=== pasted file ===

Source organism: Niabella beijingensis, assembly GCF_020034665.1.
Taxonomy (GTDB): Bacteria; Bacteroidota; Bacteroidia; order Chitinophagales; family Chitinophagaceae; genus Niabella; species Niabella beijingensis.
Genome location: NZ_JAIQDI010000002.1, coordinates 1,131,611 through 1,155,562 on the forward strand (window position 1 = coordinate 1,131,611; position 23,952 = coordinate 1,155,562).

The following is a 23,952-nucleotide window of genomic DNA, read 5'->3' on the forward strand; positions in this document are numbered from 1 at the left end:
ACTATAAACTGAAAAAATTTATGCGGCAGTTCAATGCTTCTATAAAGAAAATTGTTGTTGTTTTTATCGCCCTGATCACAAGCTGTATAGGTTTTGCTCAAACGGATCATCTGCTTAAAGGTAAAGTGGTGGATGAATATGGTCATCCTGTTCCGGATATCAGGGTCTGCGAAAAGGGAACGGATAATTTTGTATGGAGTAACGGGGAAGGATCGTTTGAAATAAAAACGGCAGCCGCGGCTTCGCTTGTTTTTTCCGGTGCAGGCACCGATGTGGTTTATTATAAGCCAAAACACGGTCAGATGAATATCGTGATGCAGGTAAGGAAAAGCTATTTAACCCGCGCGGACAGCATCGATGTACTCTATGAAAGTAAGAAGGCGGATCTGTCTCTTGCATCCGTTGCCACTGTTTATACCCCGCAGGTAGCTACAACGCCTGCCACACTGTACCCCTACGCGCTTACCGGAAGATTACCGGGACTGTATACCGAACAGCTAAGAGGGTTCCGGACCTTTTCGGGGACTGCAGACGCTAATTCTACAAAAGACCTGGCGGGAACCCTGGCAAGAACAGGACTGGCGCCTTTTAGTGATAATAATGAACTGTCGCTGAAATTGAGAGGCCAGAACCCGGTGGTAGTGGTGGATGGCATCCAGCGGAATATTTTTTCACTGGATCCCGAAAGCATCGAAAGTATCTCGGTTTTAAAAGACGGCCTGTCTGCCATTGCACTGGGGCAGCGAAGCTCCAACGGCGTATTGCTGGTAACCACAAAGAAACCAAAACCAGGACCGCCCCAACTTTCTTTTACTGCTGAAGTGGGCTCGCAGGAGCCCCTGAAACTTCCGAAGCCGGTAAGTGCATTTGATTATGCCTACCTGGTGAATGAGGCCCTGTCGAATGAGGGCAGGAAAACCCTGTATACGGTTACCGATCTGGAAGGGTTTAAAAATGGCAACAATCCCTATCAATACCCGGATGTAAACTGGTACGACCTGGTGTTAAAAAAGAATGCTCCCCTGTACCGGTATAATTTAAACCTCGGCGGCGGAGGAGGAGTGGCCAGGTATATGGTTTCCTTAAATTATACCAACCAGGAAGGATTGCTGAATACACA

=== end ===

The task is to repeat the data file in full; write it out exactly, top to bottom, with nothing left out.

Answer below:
Source organism: Niabella beijingensis, assembly GCF_020034665.1.
Taxonomy (GTDB): Bacteria; Bacteroidota; Bacteroidia; order Chitinophagales; family Chitinophagaceae; genus Niabella; species Niabella beijingensis.
Genome location: NZ_JAIQDI010000002.1, coordinates 1,131,611 through 1,155,562 on the forward strand (window position 1 = coordinate 1,131,611; position 23,952 = coordinate 1,155,562).

The following is a 23,952-nucleotide window of genomic DNA, read 5'->3' on the forward strand; positions in this document are numbered from 1 at the left end:
ACTATAAACTGAAAAAATTTATGCGGCAGTTCAATGCTTCTATAAAGAAAATTGTTGTTGTTTTTATCGCCCTGATCACAAGCTGTATAGGTTTTGCTCAAACGGATCATCTGCTTAAAGGTAAAGTGGTGGATGAATATGGTCATCCTGTTCCGGATATCAGGGTCTGCGAAAAGGGAACGGATAATTTTGTATGGAGTAACGGGGAAGGATCGTTTGAAATAAAAACGGCAGCCGCGGCTTCGCTTGTTTTTTCCGGTGCAGGCACCGATGTGGTTTATTATAAGCCAAAACACGGTCAGATGAATATCGTGATGCAGGTAAGGAAAAGCTATTTAACCCGCGCGGACAGCATCGATGTACTCTATGAAAGTAAGAAGGCGGATCTGTCTCTTGCATCCGTTGCCACTGTTTATACCCCGCAGGTAGCTACAACGCCTGCCACACTGTACCCCTACGCGCTTACCGGAAGATTACCGGGACTGTATACCGAACAGCTAAGAGGGTTCCGGACCTTTTCGGGGACTGCAGACGCTAATTCTACAAAAGACCTGGCGGGAACCCTGGCAAGAACAGGACTGGCGCCTTTTAGTGATAATAATGAACTGTCGCTGAAATTGAGAGGCCAGAACCCGGTGGTAGTGGTGGATGGCATCCAGCGGAATATTTTTTCACTGGATCCCGAAAGCATCGAAAGTATCTCGGTTTTAAAAGACGGCCTGTCTGCCATTGCACTGGGGCAGCGAAGCTCCAACGGCGTATTGCTGGTAACCACAAAGAAACCAAAACCAGGACCGCCCCAACTTTCTTTTACTGCTGAAGTGGGCTCGCAGGAGCCCCTGAAACTTCCGAAGCCGGTAAGTGCATTTGATTATGCCTACCTGGTGAATGAGGCCCTGTCGAATGAGGGCAGGAAAACCCTGTATACGGTTACCGATCTGGAAGGGTTTAAAAATGGCAACAATCCCTATCAATACCCGGATGTAAACTGGTACGACCTGGTGTTAAAAAAGAATGCTCCCCTGTACCGGTATAATTTAAACCTCGGCGGCGGAGGAGGAGTGGCCAGGTATATGGTTTCCTTAAATTATACCAACCAGGAAGGATTGCTGAATACACA